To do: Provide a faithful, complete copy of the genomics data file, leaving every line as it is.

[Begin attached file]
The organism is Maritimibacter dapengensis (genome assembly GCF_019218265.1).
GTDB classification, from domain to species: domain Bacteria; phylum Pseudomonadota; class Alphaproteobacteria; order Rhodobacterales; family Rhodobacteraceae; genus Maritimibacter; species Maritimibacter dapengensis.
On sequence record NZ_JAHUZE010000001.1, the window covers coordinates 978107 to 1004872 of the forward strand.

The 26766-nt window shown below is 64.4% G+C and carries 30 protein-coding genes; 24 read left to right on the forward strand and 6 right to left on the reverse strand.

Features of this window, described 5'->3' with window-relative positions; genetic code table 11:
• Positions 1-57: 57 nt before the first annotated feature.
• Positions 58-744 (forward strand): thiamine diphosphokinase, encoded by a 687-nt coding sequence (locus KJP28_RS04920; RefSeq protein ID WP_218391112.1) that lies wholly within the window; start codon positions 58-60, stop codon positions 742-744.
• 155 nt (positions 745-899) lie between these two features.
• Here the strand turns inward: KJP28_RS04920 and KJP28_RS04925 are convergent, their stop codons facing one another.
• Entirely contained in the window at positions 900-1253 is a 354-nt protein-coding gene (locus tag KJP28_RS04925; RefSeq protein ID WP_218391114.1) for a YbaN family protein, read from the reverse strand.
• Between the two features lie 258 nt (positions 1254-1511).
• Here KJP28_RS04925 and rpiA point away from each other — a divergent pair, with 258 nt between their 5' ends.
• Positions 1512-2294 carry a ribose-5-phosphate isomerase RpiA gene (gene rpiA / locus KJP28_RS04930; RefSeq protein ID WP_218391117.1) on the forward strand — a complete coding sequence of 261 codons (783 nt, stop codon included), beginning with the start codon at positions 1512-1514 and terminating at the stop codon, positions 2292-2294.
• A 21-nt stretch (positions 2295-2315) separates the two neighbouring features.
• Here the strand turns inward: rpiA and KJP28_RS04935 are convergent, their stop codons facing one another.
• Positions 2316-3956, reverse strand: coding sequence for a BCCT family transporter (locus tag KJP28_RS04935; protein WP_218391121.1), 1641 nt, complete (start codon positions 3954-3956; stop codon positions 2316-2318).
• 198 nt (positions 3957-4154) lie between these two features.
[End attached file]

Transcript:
The organism is Maritimibacter dapengensis (genome assembly GCF_019218265.1).
GTDB classification, from domain to species: domain Bacteria; phylum Pseudomonadota; class Alphaproteobacteria; order Rhodobacterales; family Rhodobacteraceae; genus Maritimibacter; species Maritimibacter dapengensis.
On sequence record NZ_JAHUZE010000001.1, the window covers coordinates 978107 to 1004872 of the forward strand.

The 26766-nt window shown below is 64.4% G+C and carries 30 protein-coding genes; 24 read left to right on the forward strand and 6 right to left on the reverse strand.

Features of this window, described 5'->3' with window-relative positions; genetic code table 11:
• Positions 1-57: 57 nt before the first annotated feature.
• Positions 58-744 (forward strand): thiamine diphosphokinase, encoded by a 687-nt coding sequence (locus KJP28_RS04920; RefSeq protein ID WP_218391112.1) that lies wholly within the window; start codon positions 58-60, stop codon positions 742-744.
• 155 nt (positions 745-899) lie between these two features.
• Here the strand turns inward: KJP28_RS04920 and KJP28_RS04925 are convergent, their stop codons facing one another.
• Entirely contained in the window at positions 900-1253 is a 354-nt protein-coding gene (locus tag KJP28_RS04925; RefSeq protein ID WP_218391114.1) for a YbaN family protein, read from the reverse strand.
• Between the two features lie 258 nt (positions 1254-1511).
• Here KJP28_RS04925 and rpiA point away from each other — a divergent pair, with 258 nt between their 5' ends.
• Positions 1512-2294 carry a ribose-5-phosphate isomerase RpiA gene (gene rpiA / locus KJP28_RS04930; RefSeq protein ID WP_218391117.1) on the forward strand — a complete coding sequence of 261 codons (783 nt, stop codon included), beginning with the start codon at positions 1512-1514 and terminating at the stop codon, positions 2292-2294.
• A 21-nt stretch (positions 2295-2315) separates the two neighbouring features.
• Here the strand turns inward: rpiA and KJP28_RS04935 are convergent, their stop codons facing one another.
• Positions 2316-3956, reverse strand: coding sequence for a BCCT family transporter (locus tag KJP28_RS04935; protein WP_218391121.1), 1641 nt, complete (start codon positions 3954-3956; stop codon positions 2316-2318).
• 198 nt (positions 3957-4154) lie between these two features.